In contrast, Japanese understanding of the rigors of commerce protection against submarines was limited in time, distance, and practical experience. The singular exploits of a handful of Japanese destroyer men who served with the Special Service Squadron on convoy escort and antisubmarine patrol in the distant Mediterranean, 1917-18, had made little impression on the outlook of the Japanese Navy General Staff.
To be sure, the navy took several measures both during and immediately after World War I to keep itself informed on the techniques and technologies used by the Allies in defeating the German U-boats. To begin with, naval observers like Comdr. Suetsugu Nobumasa sent back reports on German U-boat warfare. Moreover, as part of a major study undertaken by a special research commission and by Japanese naval attachés in Europe, the general staff’s Intelligence Division amassed voluminous materials on Britain’s protection of its sea trade during the war. From these sources, the navy collected detailed information on the convoy system and the techniques of ASW, as well as on the British naval organization to deal with these problems, the last being the focus of a special report in 1922 drafted by Lt. Comdr. Niimi Masaichi of the Intelligence Department. After the war, based on the information gathered, the Naval Staff College held lectures and map exercises on commerce protection. But none of these studies and presentations did much to arouse interest within the navy as a whole. Even a memorial to the throne in 1929 by chief of staff Katō Kanji on the importance of protecting Japan’s sea lanes failed to find any resonance in Japanese naval policy. Moreover, Admiral Katō failed to back up his general recommendation with specific proposals that would alter the navy’s force structure to provide for greater commerce protection.
Thus, on a theoretical level, the Japanese navy acknowledged the problems of protecting Japan’s merchant shipping, but it failed to undertake any concrete measures that would make such protection effective. The reasons for this were several. To begin with, the restricted budgets in the 1920s and early 1930s (not unlike those of the U.S. and British navies) did not allow any deviation from the priority the navy had placed on the construction and modernizing of fleet units. Moreover, the failure of contemporary Japanese naval thinking to link commerce protection with the requirements of ASW derived considerably from the navy’s view of its own submarine force. Seeing that force as directed primarily against American fleet units, the Japanese naval high command apparently assumed that their opposites in the U.S. Navy harbored similar plans, as indeed they did, up until the beginning of the war.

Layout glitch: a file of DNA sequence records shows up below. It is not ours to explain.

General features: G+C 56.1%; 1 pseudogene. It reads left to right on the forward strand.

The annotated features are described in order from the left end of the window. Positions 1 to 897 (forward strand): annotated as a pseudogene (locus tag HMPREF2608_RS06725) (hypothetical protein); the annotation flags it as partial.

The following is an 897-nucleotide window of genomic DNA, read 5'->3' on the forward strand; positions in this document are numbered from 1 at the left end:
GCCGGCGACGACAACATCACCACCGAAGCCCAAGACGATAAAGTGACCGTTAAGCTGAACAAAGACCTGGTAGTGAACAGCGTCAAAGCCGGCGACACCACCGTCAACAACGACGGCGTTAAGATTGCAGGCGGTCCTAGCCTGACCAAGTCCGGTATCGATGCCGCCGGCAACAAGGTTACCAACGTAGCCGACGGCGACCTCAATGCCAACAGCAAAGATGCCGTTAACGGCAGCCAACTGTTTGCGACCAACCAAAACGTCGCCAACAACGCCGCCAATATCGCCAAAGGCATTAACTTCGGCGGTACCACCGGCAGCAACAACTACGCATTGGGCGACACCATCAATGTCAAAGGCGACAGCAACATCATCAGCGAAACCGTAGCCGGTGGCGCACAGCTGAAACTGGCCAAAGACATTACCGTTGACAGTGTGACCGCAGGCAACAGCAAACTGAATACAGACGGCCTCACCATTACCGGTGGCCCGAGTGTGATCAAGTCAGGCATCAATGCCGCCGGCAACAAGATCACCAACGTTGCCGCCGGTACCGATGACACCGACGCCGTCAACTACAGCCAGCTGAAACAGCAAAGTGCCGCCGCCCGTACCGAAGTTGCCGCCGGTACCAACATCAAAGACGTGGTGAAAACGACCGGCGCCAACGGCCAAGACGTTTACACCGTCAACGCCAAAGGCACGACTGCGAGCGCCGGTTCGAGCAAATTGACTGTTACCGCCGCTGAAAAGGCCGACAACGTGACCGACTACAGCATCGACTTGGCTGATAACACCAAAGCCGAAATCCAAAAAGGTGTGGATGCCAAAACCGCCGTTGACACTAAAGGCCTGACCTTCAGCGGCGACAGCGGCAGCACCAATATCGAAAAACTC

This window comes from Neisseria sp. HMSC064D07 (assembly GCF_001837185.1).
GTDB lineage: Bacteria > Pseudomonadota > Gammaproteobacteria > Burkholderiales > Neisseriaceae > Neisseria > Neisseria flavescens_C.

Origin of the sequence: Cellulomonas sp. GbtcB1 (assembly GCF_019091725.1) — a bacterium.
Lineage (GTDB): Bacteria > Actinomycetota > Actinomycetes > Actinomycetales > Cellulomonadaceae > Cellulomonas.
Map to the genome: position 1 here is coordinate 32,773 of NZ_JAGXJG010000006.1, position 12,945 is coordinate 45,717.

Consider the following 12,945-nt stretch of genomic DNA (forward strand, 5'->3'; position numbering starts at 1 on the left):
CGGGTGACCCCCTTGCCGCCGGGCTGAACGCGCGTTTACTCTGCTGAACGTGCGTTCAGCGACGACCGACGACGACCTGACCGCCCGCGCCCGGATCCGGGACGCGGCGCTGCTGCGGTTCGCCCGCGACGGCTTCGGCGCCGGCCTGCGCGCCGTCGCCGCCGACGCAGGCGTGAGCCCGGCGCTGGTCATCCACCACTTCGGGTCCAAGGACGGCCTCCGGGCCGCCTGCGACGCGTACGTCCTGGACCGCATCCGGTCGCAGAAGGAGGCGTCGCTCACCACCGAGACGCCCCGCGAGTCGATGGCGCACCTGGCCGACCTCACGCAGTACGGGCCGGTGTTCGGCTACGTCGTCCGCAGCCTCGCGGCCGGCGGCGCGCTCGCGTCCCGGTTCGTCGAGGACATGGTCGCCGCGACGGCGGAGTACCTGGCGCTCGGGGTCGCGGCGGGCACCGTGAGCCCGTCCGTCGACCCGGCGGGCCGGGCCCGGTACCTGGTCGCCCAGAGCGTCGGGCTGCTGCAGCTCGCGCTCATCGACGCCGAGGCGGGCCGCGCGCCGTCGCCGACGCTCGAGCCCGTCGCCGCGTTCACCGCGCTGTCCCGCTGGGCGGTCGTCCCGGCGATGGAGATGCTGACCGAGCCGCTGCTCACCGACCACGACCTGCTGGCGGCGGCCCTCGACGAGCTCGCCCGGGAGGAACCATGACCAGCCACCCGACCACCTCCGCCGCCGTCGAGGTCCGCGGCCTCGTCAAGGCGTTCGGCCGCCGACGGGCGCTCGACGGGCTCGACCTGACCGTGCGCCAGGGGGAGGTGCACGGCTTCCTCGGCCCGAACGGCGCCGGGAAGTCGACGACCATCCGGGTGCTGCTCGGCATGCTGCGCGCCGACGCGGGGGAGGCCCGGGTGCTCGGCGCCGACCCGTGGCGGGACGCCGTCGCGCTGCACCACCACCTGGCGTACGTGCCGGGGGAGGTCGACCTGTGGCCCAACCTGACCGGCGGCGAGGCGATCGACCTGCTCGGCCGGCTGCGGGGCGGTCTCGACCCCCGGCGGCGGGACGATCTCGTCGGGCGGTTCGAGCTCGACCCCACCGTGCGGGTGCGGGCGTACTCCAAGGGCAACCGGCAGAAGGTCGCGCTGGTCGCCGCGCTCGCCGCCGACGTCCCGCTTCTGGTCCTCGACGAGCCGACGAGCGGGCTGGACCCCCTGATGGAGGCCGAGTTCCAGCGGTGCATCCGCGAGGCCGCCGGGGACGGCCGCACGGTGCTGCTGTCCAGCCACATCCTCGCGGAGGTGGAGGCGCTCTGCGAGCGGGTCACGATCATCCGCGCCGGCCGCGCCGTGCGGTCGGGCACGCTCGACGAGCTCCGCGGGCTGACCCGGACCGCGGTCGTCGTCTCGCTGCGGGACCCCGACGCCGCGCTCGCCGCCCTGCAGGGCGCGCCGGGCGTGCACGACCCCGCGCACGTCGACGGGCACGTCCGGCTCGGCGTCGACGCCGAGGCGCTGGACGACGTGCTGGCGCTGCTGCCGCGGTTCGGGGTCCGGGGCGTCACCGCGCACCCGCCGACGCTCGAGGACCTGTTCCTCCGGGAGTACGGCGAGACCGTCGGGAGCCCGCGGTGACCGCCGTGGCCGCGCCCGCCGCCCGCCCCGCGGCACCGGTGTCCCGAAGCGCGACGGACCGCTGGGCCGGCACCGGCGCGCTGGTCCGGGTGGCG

Furthermore, while the navy considered protection of its vital sea lanes to be important, the geographic definition of which sea lanes were considered “vital” was quite limited. This limitation can best be understood by reference to the navy’s operational plans. For example, in case of war with the United States, pre- 1941 plans called only for commerce protection in the waters north of the Taiwan Straits and along the littoral of the northeast Asian continent. The China Sea and the waters of Micronesia were only provisionally included. With hindsight, the official history of Japanese escort operations points out that by so limiting the area of Japanese interest, the navy had virtually abandoned the idea of commerce protection in much of the ocean where the Pacific War would be fought.
Essentially, the navy saw commerce protection as an extension of the problem of providing for coastal defense of the Japanese home islands. Immediately prior to the London Treaty both the Navy General Staff and the Naval Affairs Department of the Navy Ministry had done some careful study of the navy’s needs for coastal defense. They had recommended building substantial light forces for this purpose, including escorts, submarine chasers, and land-based air groups. However, the restricted naval budgets of the treaty era aborted such plans.
Undoubtedly, however, the overriding consideration in limiting the construction, training, and equipment devoted to commerce protection was the navy’s absolute priority on the heavy ships with which the navy hoped to win the decisive surface battle. In combination with the interwar budgetary limitations, this fixation repeatedly set aside “lesser” considerations, such as the security of the nation’s maritime transport. Indeed, until the Pacific War, the navy viewed the safety of Japanese merchant shipping as a matter of coastal defense, which the navy assumed would be indirectly guaranteed by Japanese battle forces in any event. The 1928 Nomura Report gave a clear priority to heavy warship construction and, with the exception of a few special units, left the matter of coastal defense to a few overage warships still in service. In the 1936 Imperial Defense Policy, references to the creation of an escort force for Japanese shipping were vague, feeble, and unrealistic: Preparations were to be limited in peacetime to the creation of a few core units; further study was to be made of the kind of training and ships that would be required for protection of Japanese shipping; and, in the event of hostilities, the navy would somehow undertake the rapid and wholesale construction of escort vessels as they were needed. The 1941 operational plan, for its part, did not make specific reference to the preparations necessary for commerce protection, these being subsumed under the problem of the general defense of the home islands. In the plan, sea communications in this rear area would be protected by first-line sea and air forces. Direct protection of coastal areas would be left to elements allotted from the navy’s slender defense units, to wartime construction, and if necessary, to fleet units detached from first-line forces. The view of most Japanese naval officers reflected this official disdain for commerce protection. They had little understanding or experience in either convoy escort or antisubmarine operations and, trained as they were in the principles of decisive fleet action, had no interest in learning what seemed a marginal and unrewarding trade.